L.A. auto show names new manager
Terri Toennies, pictured, is replacing Andy Fuzesi, who will step down as the L.A. auto show's general manager after more than 20 years.
Editor's note: An earlier version of this story incorrectly described the percentage change in media attendance at the 2011 L.A. auto show over the 2010 show.
The Los Angeles Auto Show has appointed a new general manager charged with continuing recent increases in attendance while attracting more new-model introductions.
Terri Toennies will replace Andy Fuzesi, who will step down as the show's general manager after more than 20 years, effective Jan. 31.
Toennies most recently was CEO of the Oncenter, a convention and special-events center in Syracuse, N.Y.
Throughout her career she has worked behind the scenes at conventions, theater performances and major athletic events.
She also has worked with several automakers on events and incentive sales programs, said Brendan Flynn, the show's director of communications. She will report to the show's board of directors.
Fuzesi is also an officer at ANSA Productions, the show's parent company, and will retain half-ownership along with Lisa Kaz, the company's chairman and president.
Fuzesi wanted to recruit someone to run the day-to-day events of the show with a new set of skills and ideas to take the show into the future, Flynn said.
"The show has been in a growth mode since it changed dates in 2006 from January to November, and one of Terri's key responsibilities is not only managing this growth but taking advantages of the unique strengths of the show and L.A. market," Flynn said.
Public attendance at the L.A. show last year was about 920,000, up about 22 percent from 2010. About 4,000 journalists attended, up 15 percent from 2010, with international media attendance increasing 50 percent
Photo credit: BLOOMBERG
California is the nation's largest market for new light vehicles and alternative-fuel vehicles. And Southern California is a mecca for automotive design and the nation's largest luxury vehicle market.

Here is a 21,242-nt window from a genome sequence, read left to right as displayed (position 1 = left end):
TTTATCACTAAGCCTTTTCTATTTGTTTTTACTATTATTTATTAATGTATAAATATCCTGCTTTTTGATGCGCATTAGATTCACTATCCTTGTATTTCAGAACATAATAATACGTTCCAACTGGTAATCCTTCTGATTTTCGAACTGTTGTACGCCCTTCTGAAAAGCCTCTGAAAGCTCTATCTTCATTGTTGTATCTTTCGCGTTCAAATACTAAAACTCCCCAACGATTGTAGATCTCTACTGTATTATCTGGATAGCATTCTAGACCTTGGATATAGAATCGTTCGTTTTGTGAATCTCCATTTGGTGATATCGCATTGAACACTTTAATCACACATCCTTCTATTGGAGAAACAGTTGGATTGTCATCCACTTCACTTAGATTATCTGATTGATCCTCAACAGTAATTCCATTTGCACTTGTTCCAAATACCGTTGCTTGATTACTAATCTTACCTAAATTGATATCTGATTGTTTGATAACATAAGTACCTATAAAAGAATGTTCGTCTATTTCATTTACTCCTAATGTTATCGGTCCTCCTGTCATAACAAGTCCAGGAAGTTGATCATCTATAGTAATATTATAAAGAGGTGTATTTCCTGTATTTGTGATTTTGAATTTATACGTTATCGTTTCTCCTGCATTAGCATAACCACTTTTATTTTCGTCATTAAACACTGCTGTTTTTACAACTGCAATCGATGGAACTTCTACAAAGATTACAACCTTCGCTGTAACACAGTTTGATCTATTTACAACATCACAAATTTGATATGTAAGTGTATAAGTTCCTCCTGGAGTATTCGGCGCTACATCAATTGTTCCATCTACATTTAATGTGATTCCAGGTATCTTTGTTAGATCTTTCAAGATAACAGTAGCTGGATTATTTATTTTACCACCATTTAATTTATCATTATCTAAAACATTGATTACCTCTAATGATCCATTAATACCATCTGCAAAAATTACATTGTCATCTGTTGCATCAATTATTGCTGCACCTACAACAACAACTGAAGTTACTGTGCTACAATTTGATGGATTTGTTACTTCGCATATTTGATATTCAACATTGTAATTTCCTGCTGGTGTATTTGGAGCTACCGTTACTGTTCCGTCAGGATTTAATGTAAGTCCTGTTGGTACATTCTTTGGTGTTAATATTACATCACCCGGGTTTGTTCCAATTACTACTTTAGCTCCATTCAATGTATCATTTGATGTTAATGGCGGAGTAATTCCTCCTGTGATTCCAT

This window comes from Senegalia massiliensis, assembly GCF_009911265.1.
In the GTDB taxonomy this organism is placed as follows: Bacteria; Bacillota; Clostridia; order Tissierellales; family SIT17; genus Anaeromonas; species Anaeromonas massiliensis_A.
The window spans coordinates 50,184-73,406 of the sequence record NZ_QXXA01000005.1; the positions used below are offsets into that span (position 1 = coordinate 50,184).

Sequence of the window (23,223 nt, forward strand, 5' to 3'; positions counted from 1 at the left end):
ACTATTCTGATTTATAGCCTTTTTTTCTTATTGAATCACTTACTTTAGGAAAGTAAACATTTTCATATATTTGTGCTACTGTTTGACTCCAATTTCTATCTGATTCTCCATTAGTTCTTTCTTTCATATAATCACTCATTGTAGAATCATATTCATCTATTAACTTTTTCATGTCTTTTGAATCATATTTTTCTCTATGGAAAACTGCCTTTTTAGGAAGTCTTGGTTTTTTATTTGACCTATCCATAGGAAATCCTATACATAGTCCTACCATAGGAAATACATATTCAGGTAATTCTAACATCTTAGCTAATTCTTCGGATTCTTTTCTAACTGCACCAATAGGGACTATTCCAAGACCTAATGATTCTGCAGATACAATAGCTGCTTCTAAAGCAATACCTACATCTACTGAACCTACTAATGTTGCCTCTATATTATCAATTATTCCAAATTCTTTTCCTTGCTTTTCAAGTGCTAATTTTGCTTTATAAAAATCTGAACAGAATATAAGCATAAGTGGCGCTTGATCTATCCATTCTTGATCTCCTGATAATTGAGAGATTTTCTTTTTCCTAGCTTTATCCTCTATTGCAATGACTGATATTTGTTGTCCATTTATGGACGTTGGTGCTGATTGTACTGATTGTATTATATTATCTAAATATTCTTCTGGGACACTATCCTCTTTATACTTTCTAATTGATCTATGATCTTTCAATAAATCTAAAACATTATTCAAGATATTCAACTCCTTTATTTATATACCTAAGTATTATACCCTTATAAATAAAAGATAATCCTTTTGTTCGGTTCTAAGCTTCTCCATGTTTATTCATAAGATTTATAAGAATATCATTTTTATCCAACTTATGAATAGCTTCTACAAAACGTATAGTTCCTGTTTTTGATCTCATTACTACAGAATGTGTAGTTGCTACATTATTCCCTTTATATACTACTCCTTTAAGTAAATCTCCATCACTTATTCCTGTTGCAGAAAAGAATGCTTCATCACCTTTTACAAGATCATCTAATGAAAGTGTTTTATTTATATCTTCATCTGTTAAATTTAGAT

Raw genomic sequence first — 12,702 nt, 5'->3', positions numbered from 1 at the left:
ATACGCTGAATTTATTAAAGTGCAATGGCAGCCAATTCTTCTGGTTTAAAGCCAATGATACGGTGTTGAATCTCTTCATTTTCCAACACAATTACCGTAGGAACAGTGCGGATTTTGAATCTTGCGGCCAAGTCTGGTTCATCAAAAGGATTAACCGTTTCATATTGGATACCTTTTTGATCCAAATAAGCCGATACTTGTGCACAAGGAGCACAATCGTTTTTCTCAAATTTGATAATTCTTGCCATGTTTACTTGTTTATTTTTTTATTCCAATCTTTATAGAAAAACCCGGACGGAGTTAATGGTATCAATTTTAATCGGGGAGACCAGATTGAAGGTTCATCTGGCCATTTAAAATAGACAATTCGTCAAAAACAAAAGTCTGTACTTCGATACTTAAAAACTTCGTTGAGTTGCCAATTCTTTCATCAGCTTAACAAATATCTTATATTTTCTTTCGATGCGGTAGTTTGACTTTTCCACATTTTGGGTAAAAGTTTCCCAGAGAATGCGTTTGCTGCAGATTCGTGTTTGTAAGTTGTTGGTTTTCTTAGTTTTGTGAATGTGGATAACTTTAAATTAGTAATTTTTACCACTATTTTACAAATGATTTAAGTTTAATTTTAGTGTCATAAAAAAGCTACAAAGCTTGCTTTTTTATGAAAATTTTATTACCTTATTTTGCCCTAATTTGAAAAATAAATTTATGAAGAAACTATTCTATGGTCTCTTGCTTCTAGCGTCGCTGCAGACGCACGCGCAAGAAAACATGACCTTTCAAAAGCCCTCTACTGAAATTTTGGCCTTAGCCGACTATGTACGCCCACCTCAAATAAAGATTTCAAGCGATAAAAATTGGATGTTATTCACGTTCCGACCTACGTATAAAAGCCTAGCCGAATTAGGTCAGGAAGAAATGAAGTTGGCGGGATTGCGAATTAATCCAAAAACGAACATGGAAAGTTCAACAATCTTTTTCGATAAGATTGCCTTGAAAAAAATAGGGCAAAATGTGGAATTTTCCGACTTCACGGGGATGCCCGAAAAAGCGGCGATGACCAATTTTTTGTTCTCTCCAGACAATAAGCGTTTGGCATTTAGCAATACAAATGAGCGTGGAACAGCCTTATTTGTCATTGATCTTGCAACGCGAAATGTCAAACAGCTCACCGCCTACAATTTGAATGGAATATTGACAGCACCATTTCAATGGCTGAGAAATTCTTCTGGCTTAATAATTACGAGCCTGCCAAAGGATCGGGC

Attendance at the L.A. show last year was about 920,000, up about 22 percent from 2010. About 4,000 journalists attended, up 15 percent from 2010, with international media attendance increasing 50 percent, Flynn said.
The number of worldwide and North American car and light truck debuts at the L.A. auto show has increased since the date change in 2006 but has been fairly stagnant since 2010. The show has at least 45 debuts planned this year, 25 of them world debuts, including the Acura RLX, Fiat 500 L, Fiat 500e, Fiat Abarth Cabriolet, KIA forte sedan, and the VW Beetle convertible.
The North American International Auto Show, held in Detroit in January, traditionally draws the most senior executives from global automakers of the U.S. shows and consequently the highest media attendance, with 5,196 journalists in 2012. Public attendance was 770,932, about 35,000 more than the previous year.
The New York International auto show, held in late March to early April, had more than 1 million attendees this year and drew 3,501 journalists, a spokesman said.
The Chicago auto show, held in February, draws about 2,500 to 3,000 journalists each year. Although the show does not release attendance figures, a spokesman claimed it is the best-attended auto show in the nation.
The number of auto executives visiting the L.A. show has been increasing, Flynn said. For the first time this year, the National Automobile Dealers Association will hold an automotive conference that is expected to attract more senior level auto executives to the L.A. show. Jim Lentz, president and CEO of Toyota Motor Sales U.S.A., will deliver the keynote address.